Figure 5. PKCδ deficiency enhances phosphorylation of p65 and expression of A20. (A) BMDMs from PKCδ+/+ mice and PKCδ–/– mice were stimulated by addition of 100 μg/ml poly(I:C) for 0, 0.5, 1.0, 1.5, and 2 h, cells were lysed and used to detect the phosphorylation of MAPKs, including the ERK, JNK, and p38 MAPK. (B) Phosphorylation of p65, degradation of IκBα, and A20 expression were measured. The quantitative assay of p-p65 (C), IκBα (D), and A20 (E) were performed by ImageJ software. (F) Immunofluorescent staining was performed to detect the subceullar localization of p65 in the PKCδ+/+ and PKCδ–/– BMDMs after poly(I:C) stimulation for 2 h. (G) The statistical results of the fluorescence ratio between the nucleus and the cytoplasm in BMDMs was analyzed by LAS AF Lite software. *p < 0.05 **p < 0.01, ***p < 0.001.
PKCδ Directly Binds to and Phosphorylates A20
According to that PKCδ deficiency is associated with decreased expression of A20, we next determined whether PKCδ can bind to and phosphorylate A20. As shown in Figure 6A, the phosphorylation of A20 was increased in HEK293 cells that were co-transfected with Flag-PKCδ and Myc-A20. Meanwhile, rottlerin was used to inhibit the endogenous PKCδ activation in the poly(I:C) stimulated THP1 cells and the A20 phosphorylation was detected. We found that both 2.5 μm and 5 μm concentrations of rottlerin could inhibit the A20 phosphorylation (Figure 6B). In addition, PKCδ directly bound to A20 based on immunoprecipitation assay (Figure 6C). As shown in Figures 6D,E, A20 was divided into three region (A20-1 1-383aa, A20-2 384-790aa, A20-3 258-491aa) and only A20-2 region was bound with PKCδ, suggesting that the 492-790aa region of A20 bound to PKCδ. Additionally, we carried out immunoprecipitation experiments by using anti-PKCδ and anti-A20 antibodies, the endogenous PKCδ directly bound to A20 in both Raw264.7 cells (Figure 6F) and BMDMs (Figure 6G) with no effect of poly(I:C). Therefore, these results suggested that PKCδ directly binds to and phosphorylates A20.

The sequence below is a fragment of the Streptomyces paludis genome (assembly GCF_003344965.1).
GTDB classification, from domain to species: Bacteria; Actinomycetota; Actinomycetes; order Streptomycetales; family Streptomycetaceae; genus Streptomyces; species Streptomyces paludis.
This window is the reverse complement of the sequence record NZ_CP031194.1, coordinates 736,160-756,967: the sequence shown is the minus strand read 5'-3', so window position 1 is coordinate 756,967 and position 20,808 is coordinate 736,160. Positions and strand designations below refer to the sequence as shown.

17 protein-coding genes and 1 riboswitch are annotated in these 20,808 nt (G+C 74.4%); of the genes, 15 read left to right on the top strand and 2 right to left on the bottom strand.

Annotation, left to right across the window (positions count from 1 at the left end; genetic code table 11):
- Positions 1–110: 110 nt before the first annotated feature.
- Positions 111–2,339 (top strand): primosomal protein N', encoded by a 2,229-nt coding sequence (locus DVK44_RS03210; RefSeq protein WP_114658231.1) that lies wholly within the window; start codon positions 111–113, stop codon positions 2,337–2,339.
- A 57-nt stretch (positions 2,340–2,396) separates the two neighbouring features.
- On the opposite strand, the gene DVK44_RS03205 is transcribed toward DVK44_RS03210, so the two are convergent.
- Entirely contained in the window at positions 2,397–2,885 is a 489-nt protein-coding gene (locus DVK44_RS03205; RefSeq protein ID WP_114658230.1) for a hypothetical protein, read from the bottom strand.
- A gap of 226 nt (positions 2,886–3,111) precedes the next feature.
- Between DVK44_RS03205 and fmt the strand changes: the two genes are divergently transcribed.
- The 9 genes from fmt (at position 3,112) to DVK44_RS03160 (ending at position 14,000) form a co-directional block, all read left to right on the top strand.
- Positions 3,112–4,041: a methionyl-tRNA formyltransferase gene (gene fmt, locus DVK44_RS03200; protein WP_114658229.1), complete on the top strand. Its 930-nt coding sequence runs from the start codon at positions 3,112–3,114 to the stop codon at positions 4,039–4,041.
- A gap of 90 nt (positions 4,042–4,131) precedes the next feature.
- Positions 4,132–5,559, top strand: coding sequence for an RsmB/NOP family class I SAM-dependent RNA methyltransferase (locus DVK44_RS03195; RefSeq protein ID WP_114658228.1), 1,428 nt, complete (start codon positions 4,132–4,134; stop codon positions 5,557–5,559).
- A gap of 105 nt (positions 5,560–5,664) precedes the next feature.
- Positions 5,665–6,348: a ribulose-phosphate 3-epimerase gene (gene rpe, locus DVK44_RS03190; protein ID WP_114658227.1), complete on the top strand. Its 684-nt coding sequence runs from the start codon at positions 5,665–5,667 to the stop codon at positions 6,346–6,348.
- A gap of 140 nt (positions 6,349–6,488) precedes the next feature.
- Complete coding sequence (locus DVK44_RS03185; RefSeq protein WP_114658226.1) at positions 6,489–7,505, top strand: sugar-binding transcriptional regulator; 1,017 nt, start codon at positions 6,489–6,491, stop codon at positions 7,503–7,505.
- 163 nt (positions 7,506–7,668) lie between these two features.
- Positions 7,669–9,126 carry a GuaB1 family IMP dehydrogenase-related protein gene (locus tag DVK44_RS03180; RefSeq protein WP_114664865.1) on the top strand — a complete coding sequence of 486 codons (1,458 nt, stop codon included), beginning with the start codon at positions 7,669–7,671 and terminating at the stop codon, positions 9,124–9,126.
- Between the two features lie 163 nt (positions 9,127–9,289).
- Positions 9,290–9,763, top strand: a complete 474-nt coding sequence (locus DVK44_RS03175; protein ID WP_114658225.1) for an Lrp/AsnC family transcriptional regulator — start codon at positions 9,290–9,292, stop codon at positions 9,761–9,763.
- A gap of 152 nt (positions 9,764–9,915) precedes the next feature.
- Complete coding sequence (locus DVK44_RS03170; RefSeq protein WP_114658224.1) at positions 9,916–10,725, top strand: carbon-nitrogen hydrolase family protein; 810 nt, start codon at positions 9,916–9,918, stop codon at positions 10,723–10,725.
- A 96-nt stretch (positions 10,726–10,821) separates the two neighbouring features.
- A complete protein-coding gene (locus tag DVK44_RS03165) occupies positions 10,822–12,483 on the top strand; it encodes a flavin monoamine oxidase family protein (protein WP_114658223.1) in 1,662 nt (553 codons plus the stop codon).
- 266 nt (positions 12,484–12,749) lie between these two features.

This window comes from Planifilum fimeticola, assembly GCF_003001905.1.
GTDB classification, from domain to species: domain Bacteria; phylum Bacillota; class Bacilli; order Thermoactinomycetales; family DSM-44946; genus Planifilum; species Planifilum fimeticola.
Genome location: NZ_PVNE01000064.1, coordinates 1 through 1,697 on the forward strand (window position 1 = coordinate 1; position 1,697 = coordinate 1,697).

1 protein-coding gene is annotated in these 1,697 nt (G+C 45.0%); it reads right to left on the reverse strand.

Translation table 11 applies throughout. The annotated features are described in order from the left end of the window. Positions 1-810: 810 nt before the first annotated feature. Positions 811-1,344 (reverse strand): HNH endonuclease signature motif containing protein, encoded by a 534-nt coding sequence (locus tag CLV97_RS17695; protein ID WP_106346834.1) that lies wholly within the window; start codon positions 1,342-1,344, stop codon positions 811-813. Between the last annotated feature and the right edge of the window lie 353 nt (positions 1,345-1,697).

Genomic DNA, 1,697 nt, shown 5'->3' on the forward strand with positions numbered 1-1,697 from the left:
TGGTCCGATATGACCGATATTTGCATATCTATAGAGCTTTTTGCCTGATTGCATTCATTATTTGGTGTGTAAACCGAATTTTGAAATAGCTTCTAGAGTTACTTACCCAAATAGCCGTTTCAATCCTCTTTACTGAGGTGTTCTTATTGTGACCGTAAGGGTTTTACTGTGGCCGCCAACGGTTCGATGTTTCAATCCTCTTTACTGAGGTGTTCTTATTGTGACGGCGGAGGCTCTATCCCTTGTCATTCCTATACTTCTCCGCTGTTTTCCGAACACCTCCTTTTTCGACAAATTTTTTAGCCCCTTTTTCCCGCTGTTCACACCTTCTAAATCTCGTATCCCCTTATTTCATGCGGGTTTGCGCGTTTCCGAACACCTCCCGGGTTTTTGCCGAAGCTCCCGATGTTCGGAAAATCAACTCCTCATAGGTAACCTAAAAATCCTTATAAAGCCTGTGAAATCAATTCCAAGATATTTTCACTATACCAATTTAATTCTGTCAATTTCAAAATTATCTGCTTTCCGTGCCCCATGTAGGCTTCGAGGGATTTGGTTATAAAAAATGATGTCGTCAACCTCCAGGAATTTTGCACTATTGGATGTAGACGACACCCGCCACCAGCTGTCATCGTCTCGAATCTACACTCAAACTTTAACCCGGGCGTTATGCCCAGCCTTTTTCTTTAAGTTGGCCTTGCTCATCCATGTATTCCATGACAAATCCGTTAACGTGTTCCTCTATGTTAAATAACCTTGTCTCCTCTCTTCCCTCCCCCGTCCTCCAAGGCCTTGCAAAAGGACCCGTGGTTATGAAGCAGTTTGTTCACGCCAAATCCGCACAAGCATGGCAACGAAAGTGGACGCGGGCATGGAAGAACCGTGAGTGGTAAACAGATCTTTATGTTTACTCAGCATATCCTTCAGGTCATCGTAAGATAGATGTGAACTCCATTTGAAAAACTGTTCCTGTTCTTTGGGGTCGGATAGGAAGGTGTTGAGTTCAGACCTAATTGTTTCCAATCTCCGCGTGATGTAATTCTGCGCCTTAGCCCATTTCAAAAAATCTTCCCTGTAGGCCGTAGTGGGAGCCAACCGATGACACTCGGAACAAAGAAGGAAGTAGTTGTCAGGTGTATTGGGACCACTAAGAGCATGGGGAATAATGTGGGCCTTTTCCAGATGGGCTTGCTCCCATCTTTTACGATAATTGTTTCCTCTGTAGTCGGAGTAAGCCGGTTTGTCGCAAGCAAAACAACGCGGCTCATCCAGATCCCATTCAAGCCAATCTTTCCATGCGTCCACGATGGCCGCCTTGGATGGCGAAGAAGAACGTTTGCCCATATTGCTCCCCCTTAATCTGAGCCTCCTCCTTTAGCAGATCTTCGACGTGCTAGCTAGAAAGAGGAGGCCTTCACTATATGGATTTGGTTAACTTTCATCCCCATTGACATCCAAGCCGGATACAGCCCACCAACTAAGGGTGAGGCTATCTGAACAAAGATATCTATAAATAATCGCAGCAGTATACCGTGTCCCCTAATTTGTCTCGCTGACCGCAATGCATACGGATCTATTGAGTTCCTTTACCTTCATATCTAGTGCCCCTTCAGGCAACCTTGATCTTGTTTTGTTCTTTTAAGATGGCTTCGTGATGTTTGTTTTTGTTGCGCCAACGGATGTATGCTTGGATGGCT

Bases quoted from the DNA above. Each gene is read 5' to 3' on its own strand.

Figure 6. PKCδ directly binds and phosphorylates A20. (A) 293T cells were transfected with 0, 0.5, 1, 2 μg pcDNA3.1-Flag-PKCδ respectively and 2 μg pcDNA3.1-Myc-A20. Forty eight after transfection, the expression of Myc-A20, Flag-PKCδ, and the phosphorylation of A20 was detected by WB. (B) THP1 cells were pretreated by 2.5 or 5 μm rottlerin for 30 min and then stimulated by poly(I:C) for 2 h. The endogenous A20 phosphorylation was detected by WB. (C) Co-IPs were performed to detect the binding interaction between human PKCδ and A20 in 293T cells by using anti-Flag antibody to immune-precipitate cell lysate. (D) The schematic diagram of full length A20 and three truncated regions. (E) Co-IPs were performed to detect the region that human PKCδ binds to A20. (F) Raw264.7 cells were treated with poly(I:C) or PBS for 2 h. Cell lysate was immunoprecipitated with anti-PKCδ antibody, co-IP was performed to detect the interaction of endogenous PKCδ and A20. (G) BMDM cells were also treated with poly(I:C) or PBS for 2 h. And cell lysate was immunoprecipitated with anti-PKCδ antibody, co-IP was performed to detect the interaction of endogenous PKCδ and A20. The “*” represent the specific bands corresponding to the target proteins.
Idiopathic pulmonary fibrosis (IPF) is a chronic and fatal interstitial lung disease for which current therapies have limited efficacy (Dempsey, 2006). It is imperative to improve our understanding of IPF development for the invention of effective treatments. Although PKCδ has been reported to be involved in the progression of pulmonary fibrosis, the role of PKCδ in IPF is still under controversy. Here, we found that the PKCδ phosphorylation was significantly increased in lung tissue of patients with pulmonary fibrosis and the PKCδ deficiency enhanced BLM-induced inflammation and pulmonary fibrosis, suggesting that PKCδ plays a protective role in IPF. In addition, we identified that PKCδ could bind to and phosphorylate A20, which suggested that PKCδ may inhibit NF-κB signal via promoting the phosphorylation and stability of A20. Our findings revealed that PKCδ reduces IPF development by attenuating NF-κB signaling.